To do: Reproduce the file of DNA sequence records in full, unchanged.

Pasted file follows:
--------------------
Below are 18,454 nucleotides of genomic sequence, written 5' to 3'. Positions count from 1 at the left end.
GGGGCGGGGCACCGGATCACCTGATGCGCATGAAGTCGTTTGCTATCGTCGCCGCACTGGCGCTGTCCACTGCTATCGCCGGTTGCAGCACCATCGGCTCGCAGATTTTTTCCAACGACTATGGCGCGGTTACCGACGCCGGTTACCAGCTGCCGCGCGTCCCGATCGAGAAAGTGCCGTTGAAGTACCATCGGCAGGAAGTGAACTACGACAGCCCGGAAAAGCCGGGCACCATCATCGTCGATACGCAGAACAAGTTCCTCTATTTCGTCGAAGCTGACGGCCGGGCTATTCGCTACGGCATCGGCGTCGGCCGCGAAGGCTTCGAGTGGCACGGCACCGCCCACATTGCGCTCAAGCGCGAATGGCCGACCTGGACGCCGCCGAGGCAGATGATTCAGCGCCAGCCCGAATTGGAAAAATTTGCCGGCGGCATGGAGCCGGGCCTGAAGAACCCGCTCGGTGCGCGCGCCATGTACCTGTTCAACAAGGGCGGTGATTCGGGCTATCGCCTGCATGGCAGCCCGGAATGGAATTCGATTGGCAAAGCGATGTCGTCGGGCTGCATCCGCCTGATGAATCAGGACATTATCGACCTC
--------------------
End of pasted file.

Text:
Below are 18,454 nucleotides of genomic sequence, written 5' to 3'. Positions count from 1 at the left end.
GGGGCGGGGCACCGGATCACCTGATGCGCATGAAGTCGTTTGCTATCGTCGCCGCACTGGCGCTGTCCACTGCTATCGCCGGTTGCAGCACCATCGGCTCGCAGATTTTTTCCAACGACTATGGCGCGGTTACCGACGCCGGTTACCAGCTGCCGCGCGTCCCGATCGAGAAAGTGCCGTTGAAGTACCATCGGCAGGAAGTGAACTACGACAGCCCGGAAAAGCCGGGCACCATCATCGTCGATACGCAGAACAAGTTCCTCTATTTCGTCGAAGCTGACGGCCGGGCTATTCGCTACGGCATCGGCGTCGGCCGCGAAGGCTTCGAGTGGCACGGCACCGCCCACATTGCGCTCAAGCGCGAATGGCCGACCTGGACGCCGCCGAGGCAGATGATTCAGCGCCAGCCCGAATTGGAAAAATTTGCCGGCGGCATGGAGCCGGGCCTGAAGAACCCGCTCGGTGCGCGCGCCATGTACCTGTTCAACAAGGGCGGTGATTCGGGCTATCGCCTGCATGGCAGCCCGGAATGGAATTCGATTGGCAAAGCGATGTCGTCGGGCTGCATCCGCCTGATGAATCAGGACATTATCGACCTC